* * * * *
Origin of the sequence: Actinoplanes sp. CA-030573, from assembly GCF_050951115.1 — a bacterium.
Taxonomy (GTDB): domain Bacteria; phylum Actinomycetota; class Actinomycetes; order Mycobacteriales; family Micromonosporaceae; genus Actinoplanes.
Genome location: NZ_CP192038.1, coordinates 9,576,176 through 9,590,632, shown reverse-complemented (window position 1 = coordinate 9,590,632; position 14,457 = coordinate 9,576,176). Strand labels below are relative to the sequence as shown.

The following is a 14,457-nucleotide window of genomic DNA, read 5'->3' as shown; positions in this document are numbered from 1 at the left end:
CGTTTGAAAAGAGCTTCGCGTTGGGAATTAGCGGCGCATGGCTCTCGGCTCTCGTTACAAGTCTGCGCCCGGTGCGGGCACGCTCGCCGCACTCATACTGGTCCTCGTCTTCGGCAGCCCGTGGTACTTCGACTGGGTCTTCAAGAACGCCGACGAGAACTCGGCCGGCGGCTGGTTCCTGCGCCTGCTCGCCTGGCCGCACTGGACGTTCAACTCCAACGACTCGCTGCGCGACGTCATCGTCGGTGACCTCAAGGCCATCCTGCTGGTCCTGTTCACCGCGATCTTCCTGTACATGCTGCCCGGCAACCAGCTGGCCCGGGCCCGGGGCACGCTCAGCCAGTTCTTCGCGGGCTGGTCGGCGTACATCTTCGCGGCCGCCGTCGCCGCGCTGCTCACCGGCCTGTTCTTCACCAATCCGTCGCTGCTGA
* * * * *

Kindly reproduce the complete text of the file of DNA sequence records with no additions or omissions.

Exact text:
Origin of the sequence: Actinoplanes sp. CA-030573, from assembly GCF_050951115.1 — a bacterium.
Taxonomy (GTDB): domain Bacteria; phylum Actinomycetota; class Actinomycetes; order Mycobacteriales; family Micromonosporaceae; genus Actinoplanes.
Genome location: NZ_CP192038.1, coordinates 9,576,176 through 9,590,632, shown reverse-complemented (window position 1 = coordinate 9,590,632; position 14,457 = coordinate 9,576,176). Strand labels below are relative to the sequence as shown.

The following is a 14,457-nucleotide window of genomic DNA, read 5'->3' as shown; positions in this document are numbered from 1 at the left end:
CGTTTGAAAAGAGCTTCGCGTTGGGAATTAGCGGCGCATGGCTCTCGGCTCTCGTTACAAGTCTGCGCCCGGTGCGGGCACGCTCGCCGCACTCATACTGGTCCTCGTCTTCGGCAGCCCGTGGTACTTCGACTGGGTCTTCAAGAACGCCGACGAGAACTCGGCCGGCGGCTGGTTCCTGCGCCTGCTCGCCTGGCCGCACTGGACGTTCAACTCCAACGACTCGCTGCGCGACGTCATCGTCGGTGACCTCAAGGCCATCCTGCTGGTCCTGTTCACCGCGATCTTCCTGTACATGCTGCCCGGCAACCAGCTGGCCCGGGCCCGGGGCACGCTCAGCCAGTTCTTCGCGGGCTGGTCGGCGTACATCTTCGCGGCCGCCGTCGCCGCGCTGCTCACCGGCCTGTTCTTCACCAATCCGTCGCTGCTGA